The Government have made a commitment to undertake a full national security strategy and strategic defence and security review and do whatever is necessary to ensure that our Armed Forces can keep Britain safe. We depend on our Armed Forces to a greater extent than is sometimes recognised and acknowledged. We express our gratitude to them for their commitment, which, despite issues over morale, to which reference has been made, extends literally to putting their life on the line on our behalf and accepting in serving our country the potential prospect of fatal or life-changing injuries.

I noted that in his opening speech the noble Earl, Lord Howe, said that he could not say too much about the SDSR at this stage. I would like to ask, then, whether the Government intend to issue a Green Paper on the strategic defence and security review in order to promote the widest possible national consultation and debate prior to final decisions being made. If not, by what means do the Government intend to ensure that there is an open and inclusive national debate on the security and defence challenges now facing our country and what needs to be done to meet those challenges? Also, when would such a debate have to be concluded to meet the Government’s timetable for finishing the SDSR? To what extent will the forthcoming strategic defence and security review be financially driven as opposed to being strategically driven?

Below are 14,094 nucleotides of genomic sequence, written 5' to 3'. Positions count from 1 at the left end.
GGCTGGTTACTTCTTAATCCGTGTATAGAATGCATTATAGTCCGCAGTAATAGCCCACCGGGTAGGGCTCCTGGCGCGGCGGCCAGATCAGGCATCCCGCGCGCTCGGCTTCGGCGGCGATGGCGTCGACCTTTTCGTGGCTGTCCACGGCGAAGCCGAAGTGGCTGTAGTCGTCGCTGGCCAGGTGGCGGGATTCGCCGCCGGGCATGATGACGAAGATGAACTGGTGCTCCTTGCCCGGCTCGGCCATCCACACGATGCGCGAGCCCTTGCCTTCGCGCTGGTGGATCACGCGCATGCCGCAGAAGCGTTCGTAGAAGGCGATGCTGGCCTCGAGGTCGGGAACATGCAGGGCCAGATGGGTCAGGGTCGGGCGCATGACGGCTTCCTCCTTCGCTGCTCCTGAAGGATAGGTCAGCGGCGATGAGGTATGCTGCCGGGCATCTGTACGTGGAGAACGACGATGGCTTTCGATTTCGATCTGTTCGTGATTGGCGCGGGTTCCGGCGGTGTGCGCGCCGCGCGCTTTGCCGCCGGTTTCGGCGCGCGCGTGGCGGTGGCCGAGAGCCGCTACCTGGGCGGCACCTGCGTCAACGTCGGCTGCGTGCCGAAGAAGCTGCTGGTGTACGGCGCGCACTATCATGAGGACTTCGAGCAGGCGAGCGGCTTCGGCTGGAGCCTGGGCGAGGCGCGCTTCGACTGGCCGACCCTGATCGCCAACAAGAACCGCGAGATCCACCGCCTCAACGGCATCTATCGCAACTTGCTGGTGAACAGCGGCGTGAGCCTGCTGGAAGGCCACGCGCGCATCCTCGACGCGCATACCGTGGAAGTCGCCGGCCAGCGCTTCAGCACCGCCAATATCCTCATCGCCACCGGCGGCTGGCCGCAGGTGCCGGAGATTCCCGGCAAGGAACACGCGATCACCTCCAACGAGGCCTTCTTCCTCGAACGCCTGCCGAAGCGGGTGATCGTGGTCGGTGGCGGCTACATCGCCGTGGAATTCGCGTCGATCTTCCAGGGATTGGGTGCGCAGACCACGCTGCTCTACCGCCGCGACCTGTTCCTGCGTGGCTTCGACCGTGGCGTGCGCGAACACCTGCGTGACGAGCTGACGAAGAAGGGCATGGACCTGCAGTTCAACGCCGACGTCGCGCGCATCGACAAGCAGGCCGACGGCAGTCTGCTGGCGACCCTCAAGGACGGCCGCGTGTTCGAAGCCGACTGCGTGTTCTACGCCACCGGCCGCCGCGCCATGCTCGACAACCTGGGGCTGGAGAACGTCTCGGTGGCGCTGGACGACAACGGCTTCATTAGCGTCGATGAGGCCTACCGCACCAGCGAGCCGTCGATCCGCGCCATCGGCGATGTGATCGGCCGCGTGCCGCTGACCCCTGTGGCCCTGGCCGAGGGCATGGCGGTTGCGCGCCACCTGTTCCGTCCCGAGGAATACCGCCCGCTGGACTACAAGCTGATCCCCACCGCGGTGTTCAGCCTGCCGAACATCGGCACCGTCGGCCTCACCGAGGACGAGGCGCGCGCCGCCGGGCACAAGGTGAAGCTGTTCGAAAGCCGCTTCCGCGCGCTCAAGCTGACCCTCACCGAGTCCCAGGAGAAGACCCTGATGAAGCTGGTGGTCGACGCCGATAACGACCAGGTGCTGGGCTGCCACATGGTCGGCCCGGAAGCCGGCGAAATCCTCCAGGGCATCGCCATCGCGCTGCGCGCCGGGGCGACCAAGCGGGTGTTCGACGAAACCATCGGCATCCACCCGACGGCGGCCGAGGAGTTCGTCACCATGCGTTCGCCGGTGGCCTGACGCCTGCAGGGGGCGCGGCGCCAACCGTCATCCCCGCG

The Prime Minister has previously stated that the size of the regular armed services will be maintained and that the regular Army will not be reduced to below 82,000. In the light of the noble Earl’s slightly